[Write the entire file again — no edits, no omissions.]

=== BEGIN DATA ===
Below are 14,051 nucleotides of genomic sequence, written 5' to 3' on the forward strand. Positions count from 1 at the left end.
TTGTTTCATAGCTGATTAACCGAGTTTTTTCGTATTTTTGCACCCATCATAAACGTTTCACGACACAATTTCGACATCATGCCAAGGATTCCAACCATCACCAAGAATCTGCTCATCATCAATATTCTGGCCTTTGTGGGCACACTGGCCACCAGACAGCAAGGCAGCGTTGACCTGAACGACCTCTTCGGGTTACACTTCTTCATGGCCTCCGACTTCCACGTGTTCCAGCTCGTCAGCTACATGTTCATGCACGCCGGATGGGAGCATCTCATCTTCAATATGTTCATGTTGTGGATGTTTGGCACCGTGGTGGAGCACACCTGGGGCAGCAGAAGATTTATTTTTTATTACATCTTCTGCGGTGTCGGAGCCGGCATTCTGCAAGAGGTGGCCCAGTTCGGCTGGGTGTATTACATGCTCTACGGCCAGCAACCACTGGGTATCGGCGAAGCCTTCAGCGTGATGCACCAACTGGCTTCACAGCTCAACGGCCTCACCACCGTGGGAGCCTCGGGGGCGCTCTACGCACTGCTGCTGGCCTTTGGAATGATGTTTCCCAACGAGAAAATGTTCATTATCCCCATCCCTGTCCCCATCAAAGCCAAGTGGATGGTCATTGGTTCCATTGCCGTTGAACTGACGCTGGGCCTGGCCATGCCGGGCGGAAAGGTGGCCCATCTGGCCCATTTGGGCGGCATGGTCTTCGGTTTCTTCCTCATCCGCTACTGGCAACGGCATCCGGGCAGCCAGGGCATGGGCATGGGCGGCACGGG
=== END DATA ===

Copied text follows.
Below are 14,051 nucleotides of genomic sequence, written 5' to 3' on the forward strand. Positions count from 1 at the left end.
TTGTTTCATAGCTGATTAACCGAGTTTTTTCGTATTTTTGCACCCATCATAAACGTTTCACGACACAATTTCGACATCATGCCAAGGATTCCAACCATCACCAAGAATCTGCTCATCATCAATATTCTGGCCTTTGTGGGCACACTGGCCACCAGACAGCAAGGCAGCGTTGACCTGAACGACCTCTTCGGGTTACACTTCTTCATGGCCTCCGACTTCCACGTGTTCCAGCTCGTCAGCTACATGTTCATGCACGCCGGATGGGAGCATCTCATCTTCAATATGTTCATGTTGTGGATGTTTGGCACCGTGGTGGAGCACACCTGGGGCAGCAGAAGATTTATTTTTTATTACATCTTCTGCGGTGTCGGAGCCGGCATTCTGCAAGAGGTGGCCCAGTTCGGCTGGGTGTATTACATGCTCTACGGCCAGCAACCACTGGGTATCGGCGAAGCCTTCAGCGTGATGCACCAACTGGCTTCACAGCTCAACGGCCTCACCACCGTGGGAGCCTCGGGGGCGCTCTACGCACTGCTGCTGGCCTTTGGAATGATGTTTCCCAACGAGAAAATGTTCATTATCCCCATCCCTGTCCCCATCAAAGCCAAGTGGATGGTCATTGGTTCCATTGCCGTTGAACTGACGCTGGGCCTGGCCATGCCGGGCGGAAAGGTGGCCCATCTGGCCCATTTGGGCGGCATGGTCTTCGGTTTCTTCCTCATCCGCTACTGGCAACGGCATCCGGGCAGCCAGGGCATGGGCATGGGCGGCACGGG